Wednesday, June 26, 2013

Katie hasn't changed.

If you missed my first studies in awkwardness and humility, visit here and here.

Old photos are fun.  Good memories, good stories, and a certain level of ridiculousness.  As I sorted through pictures from my childhood, I discovered that I haven't really changed all that much as I have grown up.  When in my Senior English class, we were assigned to come up with one specific adjective to describe each of our classmates.  Want to know what word my classmates chose for me? Predictable.  Here are a few examples:

I still don't go anywhere without my sunglasses.  
And I do love a good purse.

 I'm ok with taking calculated risks as long as
I can see the place I should land.  
Actually, I really just like keeping my feet on the ground.

 I multi-task in strange places.

I frequently craft until the wee hours of the morning.  
Also still use elmer's glue.
And sometimes rock pink footie pajamas. 
Or not.

I love my faith.
Five year old Katie may not know the difference between the Immaculate Conception and the Incarnation, but she fully adhered to the dogma of the Holy Roman Catholic Church.  Also, she had a Jesus WaterBaby and thought it was ok for the Blessed Virgin to have rainbows on her veil.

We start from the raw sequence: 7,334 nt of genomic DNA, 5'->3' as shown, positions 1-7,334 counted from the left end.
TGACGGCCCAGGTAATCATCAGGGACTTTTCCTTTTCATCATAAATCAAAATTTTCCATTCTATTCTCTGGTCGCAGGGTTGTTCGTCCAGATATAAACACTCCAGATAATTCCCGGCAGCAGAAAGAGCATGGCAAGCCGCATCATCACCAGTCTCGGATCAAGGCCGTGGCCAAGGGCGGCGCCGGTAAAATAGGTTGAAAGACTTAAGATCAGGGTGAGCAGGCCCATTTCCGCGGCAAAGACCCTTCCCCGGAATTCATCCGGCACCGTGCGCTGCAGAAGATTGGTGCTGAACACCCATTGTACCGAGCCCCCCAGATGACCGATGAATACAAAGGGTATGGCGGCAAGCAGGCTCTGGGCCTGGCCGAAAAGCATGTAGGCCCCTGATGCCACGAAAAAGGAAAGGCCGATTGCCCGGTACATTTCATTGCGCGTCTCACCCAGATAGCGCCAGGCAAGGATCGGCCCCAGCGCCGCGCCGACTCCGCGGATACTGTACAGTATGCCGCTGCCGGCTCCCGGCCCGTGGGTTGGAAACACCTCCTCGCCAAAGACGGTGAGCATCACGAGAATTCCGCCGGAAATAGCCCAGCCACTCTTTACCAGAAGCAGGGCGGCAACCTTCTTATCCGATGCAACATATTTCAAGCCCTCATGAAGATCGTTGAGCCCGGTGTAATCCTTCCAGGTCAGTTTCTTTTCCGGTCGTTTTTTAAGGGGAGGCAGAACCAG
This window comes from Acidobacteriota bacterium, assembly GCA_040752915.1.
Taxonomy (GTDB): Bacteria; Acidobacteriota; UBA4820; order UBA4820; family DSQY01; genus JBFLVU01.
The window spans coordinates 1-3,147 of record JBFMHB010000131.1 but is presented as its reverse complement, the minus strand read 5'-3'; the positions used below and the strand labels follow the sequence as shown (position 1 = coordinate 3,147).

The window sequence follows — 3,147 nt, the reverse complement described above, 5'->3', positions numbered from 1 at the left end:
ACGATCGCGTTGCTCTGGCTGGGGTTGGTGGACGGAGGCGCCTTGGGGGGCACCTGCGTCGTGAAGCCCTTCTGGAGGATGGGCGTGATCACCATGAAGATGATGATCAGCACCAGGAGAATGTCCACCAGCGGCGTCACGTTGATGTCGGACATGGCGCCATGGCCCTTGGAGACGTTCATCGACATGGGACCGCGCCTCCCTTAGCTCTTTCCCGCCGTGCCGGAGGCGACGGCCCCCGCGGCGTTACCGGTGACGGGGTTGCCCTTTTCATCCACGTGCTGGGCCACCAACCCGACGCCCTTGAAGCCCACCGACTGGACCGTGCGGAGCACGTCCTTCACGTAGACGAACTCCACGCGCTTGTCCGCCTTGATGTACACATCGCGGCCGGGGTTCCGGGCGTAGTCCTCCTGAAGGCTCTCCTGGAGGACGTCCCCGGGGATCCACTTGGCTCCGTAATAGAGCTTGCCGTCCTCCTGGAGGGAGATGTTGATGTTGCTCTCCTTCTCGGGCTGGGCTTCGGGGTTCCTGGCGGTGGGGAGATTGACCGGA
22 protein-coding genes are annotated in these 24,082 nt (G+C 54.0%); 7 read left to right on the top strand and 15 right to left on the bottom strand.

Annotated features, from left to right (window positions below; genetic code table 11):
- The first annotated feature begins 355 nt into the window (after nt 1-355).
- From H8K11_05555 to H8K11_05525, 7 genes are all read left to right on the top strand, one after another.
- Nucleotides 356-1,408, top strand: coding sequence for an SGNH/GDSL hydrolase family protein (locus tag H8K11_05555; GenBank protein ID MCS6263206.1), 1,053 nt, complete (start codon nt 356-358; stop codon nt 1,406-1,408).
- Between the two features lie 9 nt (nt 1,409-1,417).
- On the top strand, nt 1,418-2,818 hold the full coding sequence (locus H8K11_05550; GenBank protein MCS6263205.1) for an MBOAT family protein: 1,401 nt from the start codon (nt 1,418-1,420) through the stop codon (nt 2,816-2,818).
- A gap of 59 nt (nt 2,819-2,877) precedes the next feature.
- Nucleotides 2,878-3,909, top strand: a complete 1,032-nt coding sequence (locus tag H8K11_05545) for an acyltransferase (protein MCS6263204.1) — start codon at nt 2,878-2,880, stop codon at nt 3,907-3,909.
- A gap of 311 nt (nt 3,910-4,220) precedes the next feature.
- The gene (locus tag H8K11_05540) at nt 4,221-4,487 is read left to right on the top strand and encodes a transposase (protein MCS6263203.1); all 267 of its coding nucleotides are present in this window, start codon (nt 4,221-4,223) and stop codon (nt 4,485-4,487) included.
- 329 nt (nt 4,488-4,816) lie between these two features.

I still enjoy a good jam, like the one below.

What do you see in pictures of your childhood?  What are some ways that you have not changed a bit?

Friday, June 21, 2013

Vocations Part Five: Matrimony

 How do you teach kids about the Sacrament of Marriage?  It isn't easy, trust me.  The best education that they can receive is from the holy model of their parents' marriages, lived out in faith.  However, not all kids are blessed with that.  As the world bombards them with messages contrary to God's institution for man and woman, we have to speak truth into their lives.

This can be a touchy subject when talking with kids, because if they don't come from a home with some kind of brokenness, they certainly have a family member or friend who does.  When I talk with kids about the Sacrament of Marriage, I am always sure to do it with much love, but also with much honesty.

As I planned on how I was going to review the Sacrament with my 5th grade students, I debated with several possibilities.  Finally I decided to have a discussion.  I had a very inquisitive, honest, and open class, so we just cleared off our desks, and I opened up the floor with the topic.  What is marriage?  Who created it?  Why?  What should a marriage be like?  Who is called to marriage?  What are some lies that we hear about marriage? etc.  It was interesting, and probably could have lasted all afternoon.